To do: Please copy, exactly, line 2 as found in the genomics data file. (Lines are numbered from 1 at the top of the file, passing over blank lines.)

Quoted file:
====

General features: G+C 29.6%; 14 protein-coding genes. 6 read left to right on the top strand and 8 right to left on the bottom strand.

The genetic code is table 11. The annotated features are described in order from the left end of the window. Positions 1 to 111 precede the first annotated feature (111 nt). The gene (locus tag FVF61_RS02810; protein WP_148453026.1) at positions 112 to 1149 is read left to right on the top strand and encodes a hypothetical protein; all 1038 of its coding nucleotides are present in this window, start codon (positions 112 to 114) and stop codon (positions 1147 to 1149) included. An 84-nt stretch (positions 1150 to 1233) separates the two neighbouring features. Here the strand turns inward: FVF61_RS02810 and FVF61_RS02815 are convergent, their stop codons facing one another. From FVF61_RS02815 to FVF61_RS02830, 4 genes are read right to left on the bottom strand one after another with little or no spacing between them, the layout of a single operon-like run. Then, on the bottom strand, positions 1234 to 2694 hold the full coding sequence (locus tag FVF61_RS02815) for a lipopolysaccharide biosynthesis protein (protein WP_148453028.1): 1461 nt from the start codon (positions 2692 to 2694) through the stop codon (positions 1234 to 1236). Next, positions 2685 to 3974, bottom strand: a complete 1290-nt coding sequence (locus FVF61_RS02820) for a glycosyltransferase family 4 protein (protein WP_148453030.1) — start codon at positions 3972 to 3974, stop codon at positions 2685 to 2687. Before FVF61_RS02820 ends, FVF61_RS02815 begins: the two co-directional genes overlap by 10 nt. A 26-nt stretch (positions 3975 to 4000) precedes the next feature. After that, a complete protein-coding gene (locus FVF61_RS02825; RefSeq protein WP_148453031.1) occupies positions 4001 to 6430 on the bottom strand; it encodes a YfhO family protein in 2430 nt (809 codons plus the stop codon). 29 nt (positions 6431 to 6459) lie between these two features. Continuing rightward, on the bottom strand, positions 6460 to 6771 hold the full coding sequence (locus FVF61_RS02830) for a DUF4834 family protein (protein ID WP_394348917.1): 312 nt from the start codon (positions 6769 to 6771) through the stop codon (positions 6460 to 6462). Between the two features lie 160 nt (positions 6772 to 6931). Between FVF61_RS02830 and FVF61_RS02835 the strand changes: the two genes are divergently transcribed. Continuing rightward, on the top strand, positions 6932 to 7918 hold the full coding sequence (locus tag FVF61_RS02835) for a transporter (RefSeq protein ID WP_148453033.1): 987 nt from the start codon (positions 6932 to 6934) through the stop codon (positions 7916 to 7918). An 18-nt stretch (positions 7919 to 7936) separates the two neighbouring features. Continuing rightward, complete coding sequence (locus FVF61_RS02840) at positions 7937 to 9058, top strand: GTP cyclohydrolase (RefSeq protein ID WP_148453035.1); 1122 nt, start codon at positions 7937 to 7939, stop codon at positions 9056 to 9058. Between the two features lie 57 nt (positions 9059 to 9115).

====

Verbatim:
The genetic code is table 11. The annotated features are described in order from the left end of the window. Positions 1 to 111 precede the first annotated feature (111 nt). The gene (locus tag FVF61_RS02810; protein WP_148453026.1) at positions 112 to 1149 is read left to right on the top strand and encodes a hypothetical protein; all 1038 of its coding nucleotides are present in this window, start codon (positions 112 to 114) and stop codon (positions 1147 to 1149) included. An 84-nt stretch (positions 1150 to 1233) separates the two neighbouring features. Here the strand turns inward: FVF61_RS02810 and FVF61_RS02815 are convergent, their stop codons facing one another. From FVF61_RS02815 to FVF61_RS02830, 4 genes are read right to left on the bottom strand one after another with little or no spacing between them, the layout of a single operon-like run. Then, on the bottom strand, positions 1234 to 2694 hold the full coding sequence (locus tag FVF61_RS02815) for a lipopolysaccharide biosynthesis protein (protein WP_148453028.1): 1461 nt from the start codon (positions 2692 to 2694) through the stop codon (positions 1234 to 1236). Next, positions 2685 to 3974, bottom strand: a complete 1290-nt coding sequence (locus FVF61_RS02820) for a glycosyltransferase family 4 protein (protein WP_148453030.1) — start codon at positions 3972 to 3974, stop codon at positions 2685 to 2687. Before FVF61_RS02820 ends, FVF61_RS02815 begins: the two co-directional genes overlap by 10 nt. A 26-nt stretch (positions 3975 to 4000) precedes the next feature. After that, a complete protein-coding gene (locus FVF61_RS02825; RefSeq protein WP_148453031.1) occupies positions 4001 to 6430 on the bottom strand; it encodes a YfhO family protein in 2430 nt (809 codons plus the stop codon). 29 nt (positions 6431 to 6459) lie between these two features. Continuing rightward, on the bottom strand, positions 6460 to 6771 hold the full coding sequence (locus FVF61_RS02830) for a DUF4834 family protein (protein ID WP_394348917.1): 312 nt from the start codon (positions 6769 to 6771) through the stop codon (positions 6460 to 6462). Between the two features lie 160 nt (positions 6772 to 6931). Between FVF61_RS02830 and FVF61_RS02835 the strand changes: the two genes are divergently transcribed. Continuing rightward, on the top strand, positions 6932 to 7918 hold the full coding sequence (locus tag FVF61_RS02835) for a transporter (RefSeq protein ID WP_148453033.1): 987 nt from the start codon (positions 6932 to 6934) through the stop codon (positions 7916 to 7918). An 18-nt stretch (positions 7919 to 7936) separates the two neighbouring features. Continuing rightward, complete coding sequence (locus FVF61_RS02840) at positions 7937 to 9058, top strand: GTP cyclohydrolase (RefSeq protein ID WP_148453035.1); 1122 nt, start codon at positions 7937 to 7939, stop codon at positions 9056 to 9058. Between the two features lie 57 nt (positions 9059 to 9115).